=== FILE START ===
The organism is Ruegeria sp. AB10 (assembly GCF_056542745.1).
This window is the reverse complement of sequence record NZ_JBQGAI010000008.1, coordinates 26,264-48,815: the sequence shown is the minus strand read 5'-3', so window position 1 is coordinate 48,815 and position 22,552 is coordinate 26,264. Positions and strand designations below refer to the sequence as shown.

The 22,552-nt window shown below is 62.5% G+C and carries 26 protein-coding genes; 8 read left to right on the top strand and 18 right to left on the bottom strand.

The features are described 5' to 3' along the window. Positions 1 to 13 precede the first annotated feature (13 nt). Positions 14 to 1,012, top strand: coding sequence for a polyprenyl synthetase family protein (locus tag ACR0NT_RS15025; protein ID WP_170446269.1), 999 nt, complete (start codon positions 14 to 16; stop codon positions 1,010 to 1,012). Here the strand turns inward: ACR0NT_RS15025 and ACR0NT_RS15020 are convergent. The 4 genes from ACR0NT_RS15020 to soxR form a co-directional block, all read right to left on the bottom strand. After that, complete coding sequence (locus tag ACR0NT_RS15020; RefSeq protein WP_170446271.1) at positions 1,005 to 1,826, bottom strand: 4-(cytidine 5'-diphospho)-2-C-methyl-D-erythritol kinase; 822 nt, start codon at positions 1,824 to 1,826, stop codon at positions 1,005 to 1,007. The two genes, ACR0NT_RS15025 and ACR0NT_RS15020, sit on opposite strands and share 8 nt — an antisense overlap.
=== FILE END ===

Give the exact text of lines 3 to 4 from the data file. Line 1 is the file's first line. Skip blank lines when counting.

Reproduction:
The 22,552-nt window shown below is 62.5% G+C and carries 26 protein-coding genes; 8 read left to right on the top strand and 18 right to left on the bottom strand.

The features are described 5' to 3' along the window. Positions 1 to 13 precede the first annotated feature (13 nt). Positions 14 to 1,012, top strand: coding sequence for a polyprenyl synthetase family protein (locus tag ACR0NT_RS15025; protein ID WP_170446269.1), 999 nt, complete (start codon positions 14 to 16; stop codon positions 1,010 to 1,012). Here the strand turns inward: ACR0NT_RS15025 and ACR0NT_RS15020 are convergent. The 4 genes from ACR0NT_RS15020 to soxR form a co-directional block, all read right to left on the bottom strand. After that, complete coding sequence (locus tag ACR0NT_RS15020; RefSeq protein WP_170446271.1) at positions 1,005 to 1,826, bottom strand: 4-(cytidine 5'-diphospho)-2-C-methyl-D-erythritol kinase; 822 nt, start codon at positions 1,824 to 1,826, stop codon at positions 1,005 to 1,007. The two genes, ACR0NT_RS15025 and ACR0NT_RS15020, sit on opposite strands and share 8 nt — an antisense overlap.